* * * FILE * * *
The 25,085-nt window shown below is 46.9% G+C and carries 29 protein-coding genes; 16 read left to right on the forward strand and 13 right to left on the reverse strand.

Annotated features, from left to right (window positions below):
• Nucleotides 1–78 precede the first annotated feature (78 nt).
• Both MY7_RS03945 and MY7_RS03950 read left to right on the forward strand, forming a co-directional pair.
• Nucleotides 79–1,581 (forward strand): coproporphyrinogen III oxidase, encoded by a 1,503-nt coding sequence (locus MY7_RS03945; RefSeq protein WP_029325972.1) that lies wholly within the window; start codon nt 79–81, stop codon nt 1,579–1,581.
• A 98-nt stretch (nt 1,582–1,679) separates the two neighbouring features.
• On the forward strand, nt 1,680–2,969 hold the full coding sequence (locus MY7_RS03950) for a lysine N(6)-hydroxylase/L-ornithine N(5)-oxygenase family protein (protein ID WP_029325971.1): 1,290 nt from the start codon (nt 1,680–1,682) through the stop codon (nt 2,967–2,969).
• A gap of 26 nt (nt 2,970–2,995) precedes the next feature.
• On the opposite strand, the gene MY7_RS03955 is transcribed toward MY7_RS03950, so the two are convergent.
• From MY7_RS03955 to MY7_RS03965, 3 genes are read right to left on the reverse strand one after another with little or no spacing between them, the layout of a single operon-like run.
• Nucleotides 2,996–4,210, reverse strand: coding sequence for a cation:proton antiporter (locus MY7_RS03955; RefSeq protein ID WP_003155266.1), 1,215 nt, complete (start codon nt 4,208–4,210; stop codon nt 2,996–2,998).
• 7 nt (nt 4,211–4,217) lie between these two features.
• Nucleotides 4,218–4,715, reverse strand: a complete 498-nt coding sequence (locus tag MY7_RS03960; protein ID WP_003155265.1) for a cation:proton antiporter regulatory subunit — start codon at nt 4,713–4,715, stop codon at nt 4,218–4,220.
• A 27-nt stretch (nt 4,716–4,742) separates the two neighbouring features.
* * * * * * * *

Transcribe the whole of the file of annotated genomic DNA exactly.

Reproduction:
The 25,085-nt window shown below is 46.9% G+C and carries 29 protein-coding genes; 16 read left to right on the forward strand and 13 right to left on the reverse strand.

Annotated features, from left to right (window positions below):
• Nucleotides 1–78 precede the first annotated feature (78 nt).
• Both MY7_RS03945 and MY7_RS03950 read left to right on the forward strand, forming a co-directional pair.
• Nucleotides 79–1,581 (forward strand): coproporphyrinogen III oxidase, encoded by a 1,503-nt coding sequence (locus MY7_RS03945; RefSeq protein WP_029325972.1) that lies wholly within the window; start codon nt 79–81, stop codon nt 1,579–1,581.
• A 98-nt stretch (nt 1,582–1,679) separates the two neighbouring features.
• On the forward strand, nt 1,680–2,969 hold the full coding sequence (locus MY7_RS03950) for a lysine N(6)-hydroxylase/L-ornithine N(5)-oxygenase family protein (protein ID WP_029325971.1): 1,290 nt from the start codon (nt 1,680–1,682) through the stop codon (nt 2,967–2,969).
• A gap of 26 nt (nt 2,970–2,995) precedes the next feature.
• On the opposite strand, the gene MY7_RS03955 is transcribed toward MY7_RS03950, so the two are convergent.
• From MY7_RS03955 to MY7_RS03965, 3 genes are read right to left on the reverse strand one after another with little or no spacing between them, the layout of a single operon-like run.
• Nucleotides 2,996–4,210, reverse strand: coding sequence for a cation:proton antiporter (locus MY7_RS03955; RefSeq protein ID WP_003155266.1), 1,215 nt, complete (start codon nt 4,208–4,210; stop codon nt 2,996–2,998).
• 7 nt (nt 4,211–4,217) lie between these two features.
• Nucleotides 4,218–4,715, reverse strand: a complete 498-nt coding sequence (locus tag MY7_RS03960; protein ID WP_003155265.1) for a cation:proton antiporter regulatory subunit — start codon at nt 4,713–4,715, stop codon at nt 4,218–4,220.
• A 27-nt stretch (nt 4,716–4,742) separates the two neighbouring features.